(It reminded me of some Luddite football commentator last year who stated that Philadelphia Eagles player Donovan McNabb had “really put the black quarterback controversy to rest.” What controversy? Which is to say, is Pearl Harbor a “day” for which one can be “happy”? And should I really be meditating on notions of revenge less than a week after my one-time neighbor, the genteel Maurice Clemmons, got a bullet from a police officer in return for his head-cracking lead storm in my coffee shop?)
Nevertheless, if I bothered to scratch the surface of my own past, the sentence made sense. After all, my father was alive during the Second World War and used to remind me that, as a seven-year-old boy in 1941, he was overjoyed to hear that the U.S. was getting into the war. Then, “V-J was the saddest day of my life,” he once told me. “Because I was always planning to join the Navy and fight the Japanese.”
Perhaps I internalized his anecdote, for at the age of seven I decided to write a short pamphlet on the Pearl Harbor attacks, placing myself at the scene. It was a common trick of my boyhood — self-identification with a Naval father who had, it seemed, at one point held down a position of authority, that is, before the present arrived on his doorstep all barnacled with its insistent and impossible demands. Father wields a mop, but, by Odin, my stories seemed to argue, he once wore dog tags and patrolled the Mediterranean.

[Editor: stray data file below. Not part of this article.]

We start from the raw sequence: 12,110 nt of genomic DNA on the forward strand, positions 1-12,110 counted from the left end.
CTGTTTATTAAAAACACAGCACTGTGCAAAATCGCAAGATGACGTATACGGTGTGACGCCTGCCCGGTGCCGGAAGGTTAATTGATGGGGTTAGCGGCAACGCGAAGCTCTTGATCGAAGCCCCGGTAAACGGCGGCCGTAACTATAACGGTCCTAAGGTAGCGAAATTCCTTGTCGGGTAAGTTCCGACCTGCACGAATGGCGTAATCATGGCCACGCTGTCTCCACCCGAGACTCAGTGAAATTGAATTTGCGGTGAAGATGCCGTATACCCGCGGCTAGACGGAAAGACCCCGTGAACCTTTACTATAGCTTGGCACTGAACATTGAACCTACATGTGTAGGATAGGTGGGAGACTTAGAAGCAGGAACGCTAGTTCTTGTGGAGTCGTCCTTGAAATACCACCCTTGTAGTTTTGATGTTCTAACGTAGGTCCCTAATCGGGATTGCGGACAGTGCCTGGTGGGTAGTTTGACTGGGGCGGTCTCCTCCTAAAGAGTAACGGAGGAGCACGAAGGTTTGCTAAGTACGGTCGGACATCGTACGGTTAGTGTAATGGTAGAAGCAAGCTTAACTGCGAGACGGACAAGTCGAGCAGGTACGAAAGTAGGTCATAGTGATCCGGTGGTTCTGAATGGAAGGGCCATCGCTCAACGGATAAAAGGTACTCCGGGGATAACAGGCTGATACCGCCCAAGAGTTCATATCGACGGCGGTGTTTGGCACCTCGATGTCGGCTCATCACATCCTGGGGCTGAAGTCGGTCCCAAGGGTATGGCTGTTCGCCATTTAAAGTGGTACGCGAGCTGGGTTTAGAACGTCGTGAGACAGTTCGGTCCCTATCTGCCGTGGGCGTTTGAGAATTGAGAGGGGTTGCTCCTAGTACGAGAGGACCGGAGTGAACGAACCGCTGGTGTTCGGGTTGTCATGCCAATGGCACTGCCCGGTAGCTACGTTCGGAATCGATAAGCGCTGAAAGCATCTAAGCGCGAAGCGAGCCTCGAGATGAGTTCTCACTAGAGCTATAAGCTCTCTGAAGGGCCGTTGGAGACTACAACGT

In a further act of personification in my Pearl Harbor story, my boyhood buddies filled up the deck of the U.S.S. Arizona with me, until we were attacked by Patrick O’Flaherty, my Korean-American adoptee friend and classmate, who I placed in the role of a Zero fighter, doubling the sentiments of betrayal with which the whole Pearl Harbor enterprise appeared to be laden in my seven-year-old mind.
Compounding the politics of personal memory was the idea that my own false recollections of World War II were taking place in placid Marine on St. Croix at the height of the nuclear arms race, that Reagan’s voice steadied my hands and regulated my days, and that but four years later, in the brilliant year 1987, I would travel to Japan and there fall deeply into the embrace of a soft power superpower.
When I went to Japan, a few weeks later, ex-Prime Minister and Class A war crimes suspect Kishi Nobusuke fell dead. I like to think we ran across one another and exchanged skeptical glances.
Soft power and nuclear power hold hands tentatively and slow-dance to some 1978 crooning. The Cold War and its predecessor warm each other at night indoors, leaving their offspring, the future, madly untethered in a moonlit backyard, the cold wind deploying pine detritus all about him in random arcs. He cries with a futile grin:
carbon cloud rise like/vision
of European cities crowded with object d’affection/
afflicted with false memory again, reborn
as a kind of science /
philanthropic impulses can’t replace the dead/
warriors etch names into their shields/
Grendel stirs again in volcanic waters/
defense against the serpent’s return/we
build a tunnel, bore thro rock /
thrice afflicted, twice retold / the
memory calcified of brutal crucifixions